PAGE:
The U.S. Air Force on Thursday grounded its B-1B Lancer bomber fleet, for the second time within a year, after discovering a parachute rigging problem.
“The Air Force Global Strike Command commander ordered a safety stand-down of the B-1B Lancer fleet March 28,” according to a U.S. Air Force report.
During a routine inspection of the B-1B drogue chute system, potentially fleet-wide issues were identified with the rigging of the drogue chute. It appears to be a procedural issue and is unrelated to the previous problem with egress system components.
In June 2018, the command grounded the B-1 fleet after discovering issues with ejection seat components in the aftermath of a May 1 emergency landing of a B-1 assigned to Dyess AFB, Texas.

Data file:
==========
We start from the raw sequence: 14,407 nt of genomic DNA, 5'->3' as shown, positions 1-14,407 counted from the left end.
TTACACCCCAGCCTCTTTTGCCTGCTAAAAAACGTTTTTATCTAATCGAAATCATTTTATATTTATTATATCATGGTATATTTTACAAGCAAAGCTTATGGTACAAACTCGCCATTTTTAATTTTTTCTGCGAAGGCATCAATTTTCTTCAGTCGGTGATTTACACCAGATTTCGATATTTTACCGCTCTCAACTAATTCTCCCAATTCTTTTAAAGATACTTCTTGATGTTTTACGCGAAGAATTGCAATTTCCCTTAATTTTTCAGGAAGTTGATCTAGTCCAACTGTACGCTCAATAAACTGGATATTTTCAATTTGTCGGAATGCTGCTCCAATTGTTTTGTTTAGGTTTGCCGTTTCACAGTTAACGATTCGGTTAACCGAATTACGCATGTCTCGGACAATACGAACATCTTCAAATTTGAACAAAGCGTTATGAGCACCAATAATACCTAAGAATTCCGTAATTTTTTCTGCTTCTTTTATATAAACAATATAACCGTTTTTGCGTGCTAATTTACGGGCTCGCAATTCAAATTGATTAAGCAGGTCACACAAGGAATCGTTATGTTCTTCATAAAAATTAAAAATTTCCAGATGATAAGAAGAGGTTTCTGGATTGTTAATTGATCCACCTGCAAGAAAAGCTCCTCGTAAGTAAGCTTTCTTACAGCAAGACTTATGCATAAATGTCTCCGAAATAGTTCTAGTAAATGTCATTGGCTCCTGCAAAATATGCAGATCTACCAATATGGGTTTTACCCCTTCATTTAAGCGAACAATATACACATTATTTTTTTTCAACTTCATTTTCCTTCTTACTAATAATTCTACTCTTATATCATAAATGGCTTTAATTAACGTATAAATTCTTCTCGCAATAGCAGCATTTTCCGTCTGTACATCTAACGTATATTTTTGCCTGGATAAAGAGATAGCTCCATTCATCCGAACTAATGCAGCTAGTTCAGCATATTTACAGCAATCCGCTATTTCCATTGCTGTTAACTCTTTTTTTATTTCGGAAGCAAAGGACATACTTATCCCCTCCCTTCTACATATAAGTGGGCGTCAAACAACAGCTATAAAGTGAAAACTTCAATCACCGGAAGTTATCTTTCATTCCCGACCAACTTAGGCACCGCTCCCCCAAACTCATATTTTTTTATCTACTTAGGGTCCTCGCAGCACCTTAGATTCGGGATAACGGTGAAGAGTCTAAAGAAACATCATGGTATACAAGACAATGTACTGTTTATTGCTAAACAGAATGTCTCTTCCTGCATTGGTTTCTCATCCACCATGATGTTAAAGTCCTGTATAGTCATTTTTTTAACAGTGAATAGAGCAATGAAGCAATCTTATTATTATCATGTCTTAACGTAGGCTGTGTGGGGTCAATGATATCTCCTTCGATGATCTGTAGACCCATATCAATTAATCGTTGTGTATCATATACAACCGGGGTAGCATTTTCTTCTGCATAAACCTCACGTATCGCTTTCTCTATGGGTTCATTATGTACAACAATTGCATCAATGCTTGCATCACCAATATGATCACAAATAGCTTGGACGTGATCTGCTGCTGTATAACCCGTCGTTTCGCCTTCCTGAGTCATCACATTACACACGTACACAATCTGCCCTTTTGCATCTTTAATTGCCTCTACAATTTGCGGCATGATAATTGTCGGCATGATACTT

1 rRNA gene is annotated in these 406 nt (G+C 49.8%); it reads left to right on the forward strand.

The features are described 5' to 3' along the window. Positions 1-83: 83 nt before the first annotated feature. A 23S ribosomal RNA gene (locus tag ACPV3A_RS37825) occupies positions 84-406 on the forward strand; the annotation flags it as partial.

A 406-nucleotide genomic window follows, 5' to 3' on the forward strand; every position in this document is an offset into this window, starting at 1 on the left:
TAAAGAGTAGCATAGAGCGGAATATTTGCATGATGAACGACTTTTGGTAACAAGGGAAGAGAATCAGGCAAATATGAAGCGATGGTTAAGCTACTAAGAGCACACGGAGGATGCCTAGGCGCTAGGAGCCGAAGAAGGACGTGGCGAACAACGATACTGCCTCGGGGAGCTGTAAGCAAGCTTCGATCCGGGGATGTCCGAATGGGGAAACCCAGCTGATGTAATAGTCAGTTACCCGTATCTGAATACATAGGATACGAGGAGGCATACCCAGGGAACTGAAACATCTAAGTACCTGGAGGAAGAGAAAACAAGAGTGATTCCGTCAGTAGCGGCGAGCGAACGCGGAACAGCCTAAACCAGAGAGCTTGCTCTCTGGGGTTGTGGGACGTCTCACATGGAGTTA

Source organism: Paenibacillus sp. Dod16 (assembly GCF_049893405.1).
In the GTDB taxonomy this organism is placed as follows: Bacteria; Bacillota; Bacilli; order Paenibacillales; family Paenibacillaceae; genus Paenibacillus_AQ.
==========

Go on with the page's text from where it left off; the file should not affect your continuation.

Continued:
Later, the Stars and Stripes reported that the Air Force on grounded its fleet of B-1Bs to inspect the conventional bombers’ ejection systems after discovering a parachute rigging problem during a routine inspection.
Air Force technicians will inspect all 62 of the service’s B-1B aircraft during the stand down, said Air Force Capt. Earon Brown, a spokesman for Air Force Global Strike Command. The jets will be returned to flying status on a rolling basis as they are inspected and any issues are resolved, he said.
The safety stand-down will afford maintenance and Aircrew Flight Equipment technicians the necessary time to thoroughly inspect each aircraft. As these inspections are completed and any issues are resolved, aircraft will return to flight.
“The safety of Airmen is the command’s top priority and this precautionary step will enable the command to correct any potential issues,” said in a statement.